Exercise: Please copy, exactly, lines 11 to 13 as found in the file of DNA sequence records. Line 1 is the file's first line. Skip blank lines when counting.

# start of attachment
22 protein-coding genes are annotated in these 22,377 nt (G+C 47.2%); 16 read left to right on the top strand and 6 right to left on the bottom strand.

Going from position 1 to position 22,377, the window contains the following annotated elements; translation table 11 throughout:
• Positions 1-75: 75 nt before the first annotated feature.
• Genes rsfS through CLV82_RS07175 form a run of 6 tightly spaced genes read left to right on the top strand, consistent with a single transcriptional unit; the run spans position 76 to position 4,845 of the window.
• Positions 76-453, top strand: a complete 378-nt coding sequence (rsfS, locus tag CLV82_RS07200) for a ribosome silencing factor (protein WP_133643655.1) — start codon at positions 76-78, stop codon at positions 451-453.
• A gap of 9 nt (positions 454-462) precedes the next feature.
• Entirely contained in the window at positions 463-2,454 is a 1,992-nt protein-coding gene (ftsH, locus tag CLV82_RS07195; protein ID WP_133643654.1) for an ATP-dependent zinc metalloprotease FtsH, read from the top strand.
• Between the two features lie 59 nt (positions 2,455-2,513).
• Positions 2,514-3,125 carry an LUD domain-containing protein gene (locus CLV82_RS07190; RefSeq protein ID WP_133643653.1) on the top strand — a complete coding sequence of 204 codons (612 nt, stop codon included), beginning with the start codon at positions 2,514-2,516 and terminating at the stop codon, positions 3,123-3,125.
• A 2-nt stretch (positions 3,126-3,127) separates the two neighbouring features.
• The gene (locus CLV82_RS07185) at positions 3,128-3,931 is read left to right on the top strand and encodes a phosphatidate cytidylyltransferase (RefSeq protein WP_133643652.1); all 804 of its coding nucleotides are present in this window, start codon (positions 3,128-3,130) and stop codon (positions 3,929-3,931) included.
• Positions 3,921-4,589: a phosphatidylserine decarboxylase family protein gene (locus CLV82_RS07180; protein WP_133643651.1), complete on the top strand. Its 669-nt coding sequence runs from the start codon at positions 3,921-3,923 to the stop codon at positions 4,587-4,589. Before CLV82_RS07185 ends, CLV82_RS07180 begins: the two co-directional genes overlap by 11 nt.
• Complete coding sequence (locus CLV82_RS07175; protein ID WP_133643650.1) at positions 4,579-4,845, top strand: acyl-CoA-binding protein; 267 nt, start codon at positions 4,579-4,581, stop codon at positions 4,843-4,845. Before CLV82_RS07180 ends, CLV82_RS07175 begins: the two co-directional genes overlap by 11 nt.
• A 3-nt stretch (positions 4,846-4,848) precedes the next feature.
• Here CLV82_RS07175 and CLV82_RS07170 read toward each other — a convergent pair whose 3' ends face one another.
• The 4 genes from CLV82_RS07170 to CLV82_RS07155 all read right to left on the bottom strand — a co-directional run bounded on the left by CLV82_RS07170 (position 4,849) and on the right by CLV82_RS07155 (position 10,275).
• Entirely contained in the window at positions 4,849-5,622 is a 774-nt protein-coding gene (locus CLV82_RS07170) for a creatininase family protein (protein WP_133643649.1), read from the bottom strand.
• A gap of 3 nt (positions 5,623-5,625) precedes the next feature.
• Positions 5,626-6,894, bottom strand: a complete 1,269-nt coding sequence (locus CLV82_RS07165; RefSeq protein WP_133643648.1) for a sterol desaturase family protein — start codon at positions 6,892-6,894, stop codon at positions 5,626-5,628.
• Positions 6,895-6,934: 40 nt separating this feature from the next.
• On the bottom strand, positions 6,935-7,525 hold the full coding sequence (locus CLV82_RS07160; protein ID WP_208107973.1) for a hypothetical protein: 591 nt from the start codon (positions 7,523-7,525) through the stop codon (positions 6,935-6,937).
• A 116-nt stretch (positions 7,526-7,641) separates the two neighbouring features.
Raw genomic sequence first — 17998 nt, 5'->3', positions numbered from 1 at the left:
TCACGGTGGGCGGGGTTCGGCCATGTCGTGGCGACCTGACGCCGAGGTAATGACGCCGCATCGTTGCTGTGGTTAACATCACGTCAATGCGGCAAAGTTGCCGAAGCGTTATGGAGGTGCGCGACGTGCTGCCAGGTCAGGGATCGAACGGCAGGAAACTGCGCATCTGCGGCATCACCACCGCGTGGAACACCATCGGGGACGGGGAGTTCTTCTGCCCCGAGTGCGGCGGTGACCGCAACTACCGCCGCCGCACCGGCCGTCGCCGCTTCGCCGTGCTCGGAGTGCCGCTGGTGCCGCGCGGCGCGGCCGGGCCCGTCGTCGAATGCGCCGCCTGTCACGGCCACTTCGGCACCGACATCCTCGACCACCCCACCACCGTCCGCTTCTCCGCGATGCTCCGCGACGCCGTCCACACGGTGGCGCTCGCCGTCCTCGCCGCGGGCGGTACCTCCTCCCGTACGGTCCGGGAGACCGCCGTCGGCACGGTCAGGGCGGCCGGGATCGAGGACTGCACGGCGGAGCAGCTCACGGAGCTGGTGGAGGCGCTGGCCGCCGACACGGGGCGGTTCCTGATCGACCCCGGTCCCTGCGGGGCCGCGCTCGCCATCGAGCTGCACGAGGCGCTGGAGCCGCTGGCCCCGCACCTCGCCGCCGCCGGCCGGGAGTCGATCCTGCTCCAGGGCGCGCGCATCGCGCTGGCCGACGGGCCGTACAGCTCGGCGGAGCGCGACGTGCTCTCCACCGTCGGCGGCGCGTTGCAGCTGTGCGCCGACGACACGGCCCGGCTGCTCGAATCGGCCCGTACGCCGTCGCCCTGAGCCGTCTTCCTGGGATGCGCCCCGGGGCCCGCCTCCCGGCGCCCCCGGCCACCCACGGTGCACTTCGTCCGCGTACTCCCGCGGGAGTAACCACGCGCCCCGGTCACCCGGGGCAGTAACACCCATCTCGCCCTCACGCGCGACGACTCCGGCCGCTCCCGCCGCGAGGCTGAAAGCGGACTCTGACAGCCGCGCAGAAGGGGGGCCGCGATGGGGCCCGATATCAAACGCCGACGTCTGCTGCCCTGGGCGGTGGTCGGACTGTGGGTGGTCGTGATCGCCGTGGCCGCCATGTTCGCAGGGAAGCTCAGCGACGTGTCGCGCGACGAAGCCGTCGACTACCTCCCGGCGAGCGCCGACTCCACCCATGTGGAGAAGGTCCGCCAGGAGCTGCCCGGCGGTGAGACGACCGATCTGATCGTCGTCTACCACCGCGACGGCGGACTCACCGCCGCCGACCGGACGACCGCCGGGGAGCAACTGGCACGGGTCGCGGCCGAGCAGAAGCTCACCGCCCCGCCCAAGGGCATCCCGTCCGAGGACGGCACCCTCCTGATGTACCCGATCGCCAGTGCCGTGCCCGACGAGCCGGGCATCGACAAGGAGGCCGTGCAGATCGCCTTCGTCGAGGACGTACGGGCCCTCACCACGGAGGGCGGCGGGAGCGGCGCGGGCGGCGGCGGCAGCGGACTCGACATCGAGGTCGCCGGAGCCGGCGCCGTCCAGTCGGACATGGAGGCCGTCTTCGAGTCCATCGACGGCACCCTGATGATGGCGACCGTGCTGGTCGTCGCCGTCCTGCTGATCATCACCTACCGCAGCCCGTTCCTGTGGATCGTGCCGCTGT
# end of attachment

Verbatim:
• The gene (locus CLV82_RS07185) at positions 3,128-3,931 is read left to right on the top strand and encodes a phosphatidate cytidylyltransferase (RefSeq protein WP_133643652.1); all 804 of its coding nucleotides are present in this window, start codon (positions 3,128-3,130) and stop codon (positions 3,929-3,931) included.
• Positions 3,921-4,589: a phosphatidylserine decarboxylase family protein gene (locus CLV82_RS07180; protein WP_133643651.1), complete on the top strand. Its 669-nt coding sequence runs from the start codon at positions 3,921-3,923 to the stop codon at positions 4,587-4,589. Before CLV82_RS07185 ends, CLV82_RS07180 begins: the two co-directional genes overlap by 11 nt.
• Complete coding sequence (locus CLV82_RS07175; protein ID WP_133643650.1) at positions 4,579-4,845, top strand: acyl-CoA-binding protein; 267 nt, start codon at positions 4,579-4,581, stop codon at positions 4,843-4,845. Before CLV82_RS07180 ends, CLV82_RS07175 begins: the two co-directional genes overlap by 11 nt.